Tuesday, December 10, 2013

Longbourn by Jo Baker

5 Star

If Elizabeth Bennet had the washing of her own petticoats, Sarah often thought, she’d most likely be a sight more careful with them.

In this irresistibly imagined belowstairs answer to Pride and Prejudice, the servants take center stage. Sarah, the orphaned housemaid, spends her days scrubbing the laundry, polishing the floors, and emptying the chamber pots for the Bennet household. But there is just as much romance, heartbreak, and intrigue downstairs at Longbourn as there is upstairs. When a mysterious new footman arrives, the orderly realm of the servants’ hall threatens to be completely, perhaps irrevocably, upended.

Rebecca - 5 Star

Until very recently I had never read a Jane Austen novel. I know that is a shameful confession for a supposed English bookworm to admit to, but it's true. Of course I've watched all the BBC adaptations over the years (Colin Firth in breeches on horse back; whats not to love?), but somehow never got round to reading the good lady herself. So knowing Jo Baker's novel was heading my way I borrowed a copy of Pride and Prejudice from the local library. It was of course brilliant but I'm not even going to attempt to critique a novel that people have made careers of analysing. It did however give me an appreciation of how brave Jo Baker was in her literary ambition to attempt to write a piece of Austen 'fanfic' (apparently that's the term for writing a prequel or sequel to another authors work). Not only is Austen's work fiercely guarded by legions of super-fans who seem to take a personal affront to such homages (and trust me these people are scarily serious types who review books using the royal "we"), but she is brazenly inviting comparisons to be made between her own work and a literary masterpiece. Amazingly Baker pulls it off.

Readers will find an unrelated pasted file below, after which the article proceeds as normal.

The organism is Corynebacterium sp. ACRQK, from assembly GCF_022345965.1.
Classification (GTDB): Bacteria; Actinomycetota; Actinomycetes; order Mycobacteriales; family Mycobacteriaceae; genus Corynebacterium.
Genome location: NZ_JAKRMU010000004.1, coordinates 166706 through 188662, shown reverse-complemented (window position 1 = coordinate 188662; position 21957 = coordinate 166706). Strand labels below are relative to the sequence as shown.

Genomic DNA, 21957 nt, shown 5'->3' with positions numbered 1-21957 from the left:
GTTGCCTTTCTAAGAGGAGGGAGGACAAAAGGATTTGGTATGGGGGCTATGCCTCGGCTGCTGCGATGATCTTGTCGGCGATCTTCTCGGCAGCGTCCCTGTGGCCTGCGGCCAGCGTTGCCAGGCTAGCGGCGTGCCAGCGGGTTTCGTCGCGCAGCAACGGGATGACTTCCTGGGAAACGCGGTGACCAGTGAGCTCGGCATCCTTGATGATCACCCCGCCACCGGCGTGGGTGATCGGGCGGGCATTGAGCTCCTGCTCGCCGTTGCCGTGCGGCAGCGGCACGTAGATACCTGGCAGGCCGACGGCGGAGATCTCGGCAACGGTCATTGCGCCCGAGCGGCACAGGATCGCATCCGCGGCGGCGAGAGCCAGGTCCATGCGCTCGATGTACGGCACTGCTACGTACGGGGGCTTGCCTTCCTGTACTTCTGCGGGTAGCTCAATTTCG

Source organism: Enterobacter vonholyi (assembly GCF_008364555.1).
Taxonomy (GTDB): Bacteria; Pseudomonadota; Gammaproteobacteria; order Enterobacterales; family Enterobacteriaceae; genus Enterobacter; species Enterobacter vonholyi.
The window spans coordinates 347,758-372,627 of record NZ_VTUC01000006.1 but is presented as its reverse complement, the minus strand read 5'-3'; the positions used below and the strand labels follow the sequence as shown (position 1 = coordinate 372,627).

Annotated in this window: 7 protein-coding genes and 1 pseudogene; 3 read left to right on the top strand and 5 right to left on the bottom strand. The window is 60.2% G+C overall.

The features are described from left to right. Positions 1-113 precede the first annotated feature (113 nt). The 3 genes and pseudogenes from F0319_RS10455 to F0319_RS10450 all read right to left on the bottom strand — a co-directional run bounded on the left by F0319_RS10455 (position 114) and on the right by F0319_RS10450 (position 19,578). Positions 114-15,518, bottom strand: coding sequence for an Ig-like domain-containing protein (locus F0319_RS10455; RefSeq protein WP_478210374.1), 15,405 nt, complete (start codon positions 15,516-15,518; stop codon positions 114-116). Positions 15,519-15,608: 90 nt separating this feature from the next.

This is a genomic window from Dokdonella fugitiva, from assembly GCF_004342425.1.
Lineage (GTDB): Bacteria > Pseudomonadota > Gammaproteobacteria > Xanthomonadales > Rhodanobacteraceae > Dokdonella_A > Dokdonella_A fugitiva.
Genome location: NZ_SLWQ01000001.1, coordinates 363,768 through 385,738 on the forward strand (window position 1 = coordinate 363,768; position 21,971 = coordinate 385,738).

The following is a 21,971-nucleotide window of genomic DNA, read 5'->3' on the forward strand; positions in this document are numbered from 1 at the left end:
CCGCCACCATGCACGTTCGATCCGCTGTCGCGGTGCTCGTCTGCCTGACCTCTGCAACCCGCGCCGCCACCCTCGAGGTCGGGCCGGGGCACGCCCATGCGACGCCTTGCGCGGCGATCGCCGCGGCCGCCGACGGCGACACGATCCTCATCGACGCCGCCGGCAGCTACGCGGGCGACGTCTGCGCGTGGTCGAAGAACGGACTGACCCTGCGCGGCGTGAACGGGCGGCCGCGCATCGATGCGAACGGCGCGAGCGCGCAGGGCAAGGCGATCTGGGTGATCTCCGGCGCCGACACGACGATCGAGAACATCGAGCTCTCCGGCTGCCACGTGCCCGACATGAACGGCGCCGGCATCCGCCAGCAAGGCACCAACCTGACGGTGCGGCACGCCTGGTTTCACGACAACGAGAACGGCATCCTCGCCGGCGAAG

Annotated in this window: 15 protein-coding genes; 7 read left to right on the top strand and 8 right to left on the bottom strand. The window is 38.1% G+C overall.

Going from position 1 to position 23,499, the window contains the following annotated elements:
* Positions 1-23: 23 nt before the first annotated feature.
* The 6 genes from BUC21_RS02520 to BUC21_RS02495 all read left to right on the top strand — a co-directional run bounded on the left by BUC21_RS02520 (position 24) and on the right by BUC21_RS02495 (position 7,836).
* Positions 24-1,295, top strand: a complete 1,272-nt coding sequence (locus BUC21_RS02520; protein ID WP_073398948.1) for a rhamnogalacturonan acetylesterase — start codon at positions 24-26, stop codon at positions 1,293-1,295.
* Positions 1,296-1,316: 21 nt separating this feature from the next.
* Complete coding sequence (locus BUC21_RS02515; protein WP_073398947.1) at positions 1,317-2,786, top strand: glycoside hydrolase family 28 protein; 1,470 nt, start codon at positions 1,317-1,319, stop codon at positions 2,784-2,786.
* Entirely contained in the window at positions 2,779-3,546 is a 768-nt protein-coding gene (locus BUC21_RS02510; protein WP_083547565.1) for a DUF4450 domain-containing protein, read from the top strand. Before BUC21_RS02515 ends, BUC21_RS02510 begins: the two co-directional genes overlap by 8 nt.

Readers hoping to find out more about Elizabeth and Darcy might be disappointed initially as it is quickly apparent that this is very much a story about the people living downstairs in the Bennet household and whilst we are aware of snippets of the Pride and Prejudice plot taking place, these events are very much in the background, almost like a soundtrack to the Longbourn story. But I was soon far too interested in what was happening to Sarah, the housemaid, to care; her life and daily routine was fascinating to read about and I thought Baker managed to strike a delicate balance between the gritty reality of a servant's existence with Sarah's pursuits of her own hopes, dreams and romantic aspirations. Similarly it would have been easy for Sarah to seem either too blind and accepting of the social injustices she was subject to or to be too modern a heroine, fiercely pitting herself against them. She is neither, and when I came to make the inevitable comparisons ultimately for me Sarah made the Bennett girls and their fripperies seem less vital, even Elizabeth, which is quite something. This is a wonderful book which I think Austen virgins, super-fans and everyone in between can enjoy; I loved it.

Thank you to Random House Canada for our review copy. All opinions are our own.

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